|was normally required to carry on the duties of employment away from the employer's place of business, or in different places, and|
|was required under the contract of employment to pay motor vehicle expenses incurred in the performance of the duties of employment, and|
|did not receive any allowance or reimbursement from the employer for motor vehicle expenses.|
Form T2200, Declaration of Conditions of Employment, must be completed by the employer in order for the employee to claim these expenses.
The employee claims the expenses on Form T777 Statement of Employment Expenses.
In order to deduct vehicle expenses on Form T777, the employee must
|track their vehicle expenses for the entire year, and|
|track their kilometres related to use of the vehicle for earning employment income, by use of a trip log.|
This is the only method allowed for an employee to claim vehicle expenses - they cannot simply use a rate per kilometre x kilometres driven for work.
Travel to and from the place of work is not considered use for employment. When the form is completed, the kilometres used for earning employment income is entered, as well as the total kilometres driven in the year.
The motor vehicle expenses will include any GST/HST or provincial sales taxes incurred. You may be eligible for a refund of the GST/HST included in the costs. See Employee and Partner GST/HST rebate on the GST/HST page.
Line 22900 employment expenses can be entered in the "other deductions" line of the Canadian Tax and RRSP Savings Calculator.
This topic is discussed in the Life in the Tax Lane October 2019 video, referencing Tax Court case MacDonald v. The Queen, 2019 TCC 169.
If an employee normally works in their home office, does not have an office at the employer's place of business but occasionally must travel there, the travel to and from the employer's place of business may qualify for a vehicle expense deduction, or may receive a tax-free reasonable travel allowance from their employer for this travel.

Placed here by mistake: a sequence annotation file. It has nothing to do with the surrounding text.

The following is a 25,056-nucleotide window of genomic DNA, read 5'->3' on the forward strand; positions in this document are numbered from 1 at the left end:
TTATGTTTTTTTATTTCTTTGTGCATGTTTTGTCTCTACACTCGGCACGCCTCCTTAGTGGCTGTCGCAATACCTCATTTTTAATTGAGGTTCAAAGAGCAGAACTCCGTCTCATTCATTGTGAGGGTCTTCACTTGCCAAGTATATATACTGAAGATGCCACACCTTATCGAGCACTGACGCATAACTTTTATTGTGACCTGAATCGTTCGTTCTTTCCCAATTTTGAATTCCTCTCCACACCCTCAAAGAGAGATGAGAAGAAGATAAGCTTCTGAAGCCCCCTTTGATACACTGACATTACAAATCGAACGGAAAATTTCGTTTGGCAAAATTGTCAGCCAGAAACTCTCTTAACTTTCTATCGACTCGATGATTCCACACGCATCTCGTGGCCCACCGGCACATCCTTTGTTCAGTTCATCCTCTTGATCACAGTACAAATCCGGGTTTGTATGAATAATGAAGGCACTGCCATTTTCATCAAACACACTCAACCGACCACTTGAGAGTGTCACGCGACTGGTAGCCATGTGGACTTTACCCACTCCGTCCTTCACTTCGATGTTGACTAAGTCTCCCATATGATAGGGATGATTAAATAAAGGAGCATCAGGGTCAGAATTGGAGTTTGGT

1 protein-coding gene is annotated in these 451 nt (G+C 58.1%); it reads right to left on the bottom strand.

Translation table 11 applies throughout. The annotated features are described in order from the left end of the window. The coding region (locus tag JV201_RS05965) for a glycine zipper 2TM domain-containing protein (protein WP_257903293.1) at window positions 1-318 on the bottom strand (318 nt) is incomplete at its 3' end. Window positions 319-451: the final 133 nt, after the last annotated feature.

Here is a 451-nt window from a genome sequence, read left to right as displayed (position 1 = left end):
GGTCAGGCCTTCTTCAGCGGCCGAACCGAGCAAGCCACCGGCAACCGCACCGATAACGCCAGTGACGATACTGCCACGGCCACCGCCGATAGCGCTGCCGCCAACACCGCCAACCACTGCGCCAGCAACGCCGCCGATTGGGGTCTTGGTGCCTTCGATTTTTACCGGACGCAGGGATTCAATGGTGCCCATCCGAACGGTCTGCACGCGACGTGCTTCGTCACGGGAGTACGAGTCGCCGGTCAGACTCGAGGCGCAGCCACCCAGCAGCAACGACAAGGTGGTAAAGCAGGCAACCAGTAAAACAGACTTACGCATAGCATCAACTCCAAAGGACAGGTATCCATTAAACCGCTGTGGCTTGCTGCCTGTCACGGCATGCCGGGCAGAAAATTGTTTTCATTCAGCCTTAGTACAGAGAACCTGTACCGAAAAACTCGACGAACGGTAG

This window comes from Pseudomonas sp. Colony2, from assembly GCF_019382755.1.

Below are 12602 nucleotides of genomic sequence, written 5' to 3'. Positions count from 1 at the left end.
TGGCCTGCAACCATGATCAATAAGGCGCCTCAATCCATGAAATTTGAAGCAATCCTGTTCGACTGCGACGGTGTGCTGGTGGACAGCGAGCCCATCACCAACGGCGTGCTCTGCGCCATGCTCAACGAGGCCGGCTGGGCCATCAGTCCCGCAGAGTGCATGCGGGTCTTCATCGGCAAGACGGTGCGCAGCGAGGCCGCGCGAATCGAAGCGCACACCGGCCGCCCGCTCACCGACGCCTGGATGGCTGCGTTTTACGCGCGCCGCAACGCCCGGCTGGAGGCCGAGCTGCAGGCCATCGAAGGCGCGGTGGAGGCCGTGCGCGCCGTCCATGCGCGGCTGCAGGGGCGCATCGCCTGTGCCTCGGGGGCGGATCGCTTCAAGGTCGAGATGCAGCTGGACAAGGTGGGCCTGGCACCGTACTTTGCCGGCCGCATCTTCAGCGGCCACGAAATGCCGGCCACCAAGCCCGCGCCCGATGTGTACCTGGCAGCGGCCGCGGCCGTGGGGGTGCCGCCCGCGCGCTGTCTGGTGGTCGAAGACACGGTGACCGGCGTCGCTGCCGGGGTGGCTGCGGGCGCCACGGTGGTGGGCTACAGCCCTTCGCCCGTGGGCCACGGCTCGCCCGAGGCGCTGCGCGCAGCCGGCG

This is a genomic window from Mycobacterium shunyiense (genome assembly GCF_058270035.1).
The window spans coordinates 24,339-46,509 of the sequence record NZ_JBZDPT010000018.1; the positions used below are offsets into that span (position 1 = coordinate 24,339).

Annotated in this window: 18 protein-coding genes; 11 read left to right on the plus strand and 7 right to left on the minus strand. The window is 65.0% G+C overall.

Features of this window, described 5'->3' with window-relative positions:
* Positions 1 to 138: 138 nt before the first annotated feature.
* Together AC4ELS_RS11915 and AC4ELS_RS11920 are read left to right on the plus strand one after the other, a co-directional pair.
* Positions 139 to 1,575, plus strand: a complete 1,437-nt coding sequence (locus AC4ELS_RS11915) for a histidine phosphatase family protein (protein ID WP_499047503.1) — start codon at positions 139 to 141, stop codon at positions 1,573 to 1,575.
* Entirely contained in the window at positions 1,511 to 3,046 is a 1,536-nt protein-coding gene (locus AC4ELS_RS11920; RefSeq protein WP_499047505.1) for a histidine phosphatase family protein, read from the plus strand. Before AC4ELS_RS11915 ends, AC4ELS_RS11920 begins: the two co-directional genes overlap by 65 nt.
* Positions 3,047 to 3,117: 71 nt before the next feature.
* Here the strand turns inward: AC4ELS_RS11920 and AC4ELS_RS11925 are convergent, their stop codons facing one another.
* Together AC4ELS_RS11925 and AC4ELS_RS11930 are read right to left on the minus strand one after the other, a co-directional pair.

Working from Home during COVID
Tax Court of Canada case Gardner v. The Queen 2020 TCC 108 decided the expenses claimed by the taxpayer for travel between her home office and her employer's office in 2015 were deductible as an employment expense as per s. 8(1)(h.1)(ii) of the Income Tax Act. The T2200 form completed by her employer stated that her employment contract required her to use a portion of her home from work, and that 90% of her duties of employment were performed in her home office. She did not have an office at the employer's place of business, and said that the travel was employment travel because it was between two places of her employment, one being her home office. The Court agreed.
In Tax Court case Campbell v. The Queen 2003 TCC 160, a group of appellants who held office with a school board, and worked from home, were successful in arguing that the travel allowances they received for travel between their home offices and the school board offices were not taxable. The appellants' home offices were their regular places of work, and they did not maintain offices at the school board building. For these reasons, the Court was satisfied that the travel between the home offices and the school board building to attend meetings was not personal travel, and ruled that the expenses were exempt from taxation under the provisions of s. 6(1)(b)(vii.1) of the Income Tax Act.
Video Tax News Life in the Tax Lane August 2022 re required travel between home and work
Employee Tax Topics on our Personal Income Tax page
Employee Work-Space-in-Home Expenses
Capital Cost Allowance (CCA) - Zero-Emission Vehicles
T4044 Employment Expenses, including Enhanced CCA on Zero-Emission Vehicles
IT-522R Vehicle, Travel and Sales Expenses of Employees (Archived)
A reasonable per-kilometre allowance is tax-free, and is the easiest method for an employee to recover vehicle expenses.
Employees deducting vehicle expenses on their tax return must track vehicle kilometres and vehicle expenses for the entire year.
Revised: July 28, 2022
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